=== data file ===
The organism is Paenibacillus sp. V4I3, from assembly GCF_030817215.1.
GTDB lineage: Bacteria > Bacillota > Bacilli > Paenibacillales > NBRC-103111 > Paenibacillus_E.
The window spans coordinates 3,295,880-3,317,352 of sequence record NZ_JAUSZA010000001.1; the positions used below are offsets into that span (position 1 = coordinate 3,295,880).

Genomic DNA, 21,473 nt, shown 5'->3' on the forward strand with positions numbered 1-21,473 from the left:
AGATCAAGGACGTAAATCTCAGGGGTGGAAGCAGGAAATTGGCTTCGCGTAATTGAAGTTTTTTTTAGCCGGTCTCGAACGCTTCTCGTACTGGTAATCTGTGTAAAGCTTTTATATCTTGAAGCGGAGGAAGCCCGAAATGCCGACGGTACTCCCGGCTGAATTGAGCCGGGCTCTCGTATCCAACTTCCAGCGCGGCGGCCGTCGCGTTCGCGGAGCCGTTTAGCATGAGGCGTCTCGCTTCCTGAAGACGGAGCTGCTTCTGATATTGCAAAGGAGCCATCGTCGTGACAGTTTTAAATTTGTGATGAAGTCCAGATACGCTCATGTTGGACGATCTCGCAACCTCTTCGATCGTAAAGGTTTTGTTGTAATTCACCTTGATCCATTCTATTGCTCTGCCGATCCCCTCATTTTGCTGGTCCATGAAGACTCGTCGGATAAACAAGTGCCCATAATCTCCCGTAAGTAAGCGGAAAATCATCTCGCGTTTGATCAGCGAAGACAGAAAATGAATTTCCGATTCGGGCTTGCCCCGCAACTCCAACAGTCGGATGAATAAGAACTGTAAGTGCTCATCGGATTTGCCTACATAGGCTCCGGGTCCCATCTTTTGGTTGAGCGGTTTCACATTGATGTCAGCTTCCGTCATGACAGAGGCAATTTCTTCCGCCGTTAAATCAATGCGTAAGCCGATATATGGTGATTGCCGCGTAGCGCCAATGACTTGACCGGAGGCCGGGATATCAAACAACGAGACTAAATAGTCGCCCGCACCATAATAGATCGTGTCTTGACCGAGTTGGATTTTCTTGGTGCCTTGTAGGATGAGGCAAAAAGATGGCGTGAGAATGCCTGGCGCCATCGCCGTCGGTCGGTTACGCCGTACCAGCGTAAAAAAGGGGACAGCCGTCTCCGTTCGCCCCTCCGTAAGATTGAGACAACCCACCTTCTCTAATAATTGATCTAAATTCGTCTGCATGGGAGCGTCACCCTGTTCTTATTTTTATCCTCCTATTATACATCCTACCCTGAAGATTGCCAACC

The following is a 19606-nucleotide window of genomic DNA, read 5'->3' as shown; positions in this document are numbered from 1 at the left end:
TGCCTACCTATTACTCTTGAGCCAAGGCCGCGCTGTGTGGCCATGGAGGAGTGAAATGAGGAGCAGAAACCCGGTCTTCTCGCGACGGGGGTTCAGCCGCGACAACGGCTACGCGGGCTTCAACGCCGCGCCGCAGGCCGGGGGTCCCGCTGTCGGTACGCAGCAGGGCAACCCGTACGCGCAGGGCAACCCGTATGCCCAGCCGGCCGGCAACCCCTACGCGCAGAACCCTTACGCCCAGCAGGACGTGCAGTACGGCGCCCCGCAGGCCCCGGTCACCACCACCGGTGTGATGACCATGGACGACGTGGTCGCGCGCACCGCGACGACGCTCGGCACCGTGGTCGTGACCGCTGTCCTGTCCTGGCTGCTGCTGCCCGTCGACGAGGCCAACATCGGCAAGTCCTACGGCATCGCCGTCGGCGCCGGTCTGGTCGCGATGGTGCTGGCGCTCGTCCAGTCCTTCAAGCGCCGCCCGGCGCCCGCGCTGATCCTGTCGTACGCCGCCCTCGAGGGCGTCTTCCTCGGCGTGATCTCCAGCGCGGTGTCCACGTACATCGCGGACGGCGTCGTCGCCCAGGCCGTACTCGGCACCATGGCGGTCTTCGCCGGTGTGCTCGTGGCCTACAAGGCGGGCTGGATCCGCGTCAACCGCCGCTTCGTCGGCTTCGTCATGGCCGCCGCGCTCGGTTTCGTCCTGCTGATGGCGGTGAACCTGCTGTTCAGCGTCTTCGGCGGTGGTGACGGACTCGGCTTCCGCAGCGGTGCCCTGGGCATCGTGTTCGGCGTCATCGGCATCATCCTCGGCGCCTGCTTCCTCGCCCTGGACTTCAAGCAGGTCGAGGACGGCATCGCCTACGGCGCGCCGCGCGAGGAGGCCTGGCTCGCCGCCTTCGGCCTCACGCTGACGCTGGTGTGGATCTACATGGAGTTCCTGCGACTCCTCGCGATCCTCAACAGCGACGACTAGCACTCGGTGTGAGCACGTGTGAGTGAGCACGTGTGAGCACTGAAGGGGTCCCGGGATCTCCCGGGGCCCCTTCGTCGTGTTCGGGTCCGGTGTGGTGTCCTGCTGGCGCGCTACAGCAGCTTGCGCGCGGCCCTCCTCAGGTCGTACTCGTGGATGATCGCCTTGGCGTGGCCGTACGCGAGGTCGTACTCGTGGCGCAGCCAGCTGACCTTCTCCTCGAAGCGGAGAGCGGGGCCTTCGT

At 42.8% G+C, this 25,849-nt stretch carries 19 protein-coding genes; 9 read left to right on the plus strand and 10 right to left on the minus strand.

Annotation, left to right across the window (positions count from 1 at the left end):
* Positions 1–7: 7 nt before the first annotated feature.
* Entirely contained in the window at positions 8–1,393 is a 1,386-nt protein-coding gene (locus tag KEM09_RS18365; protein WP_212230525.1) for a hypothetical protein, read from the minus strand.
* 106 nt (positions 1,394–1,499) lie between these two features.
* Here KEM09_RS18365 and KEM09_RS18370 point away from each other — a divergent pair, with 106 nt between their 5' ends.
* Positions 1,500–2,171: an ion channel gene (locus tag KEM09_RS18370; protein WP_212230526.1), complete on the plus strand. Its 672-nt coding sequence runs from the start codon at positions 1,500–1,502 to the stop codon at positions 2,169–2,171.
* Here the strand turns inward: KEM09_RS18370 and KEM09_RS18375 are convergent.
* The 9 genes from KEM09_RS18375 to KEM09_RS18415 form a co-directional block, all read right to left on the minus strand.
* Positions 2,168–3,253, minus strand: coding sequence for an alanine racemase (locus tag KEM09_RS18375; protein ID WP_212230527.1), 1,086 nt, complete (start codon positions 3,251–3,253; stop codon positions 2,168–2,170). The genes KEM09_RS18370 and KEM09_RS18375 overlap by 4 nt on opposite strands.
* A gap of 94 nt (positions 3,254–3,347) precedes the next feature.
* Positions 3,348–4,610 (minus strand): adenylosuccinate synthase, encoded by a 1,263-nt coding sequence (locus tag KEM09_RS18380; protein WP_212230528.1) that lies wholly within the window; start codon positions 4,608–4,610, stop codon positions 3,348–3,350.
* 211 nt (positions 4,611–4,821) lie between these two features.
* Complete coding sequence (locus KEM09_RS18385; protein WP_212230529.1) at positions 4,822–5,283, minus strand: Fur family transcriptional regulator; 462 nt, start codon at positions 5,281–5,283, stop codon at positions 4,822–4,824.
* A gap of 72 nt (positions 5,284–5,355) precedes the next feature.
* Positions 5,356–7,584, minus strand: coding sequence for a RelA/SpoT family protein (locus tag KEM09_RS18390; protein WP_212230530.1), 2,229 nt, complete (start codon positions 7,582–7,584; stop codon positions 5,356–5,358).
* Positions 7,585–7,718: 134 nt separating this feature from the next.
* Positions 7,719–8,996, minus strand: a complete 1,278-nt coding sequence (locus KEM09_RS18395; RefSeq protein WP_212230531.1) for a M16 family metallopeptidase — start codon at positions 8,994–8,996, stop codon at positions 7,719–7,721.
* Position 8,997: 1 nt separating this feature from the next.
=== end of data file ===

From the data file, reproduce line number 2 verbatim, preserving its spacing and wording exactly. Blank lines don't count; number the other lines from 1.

GTDB lineage: Bacteria > Bacillota > Bacilli > Paenibacillales > NBRC-103111 > Paenibacillus_E.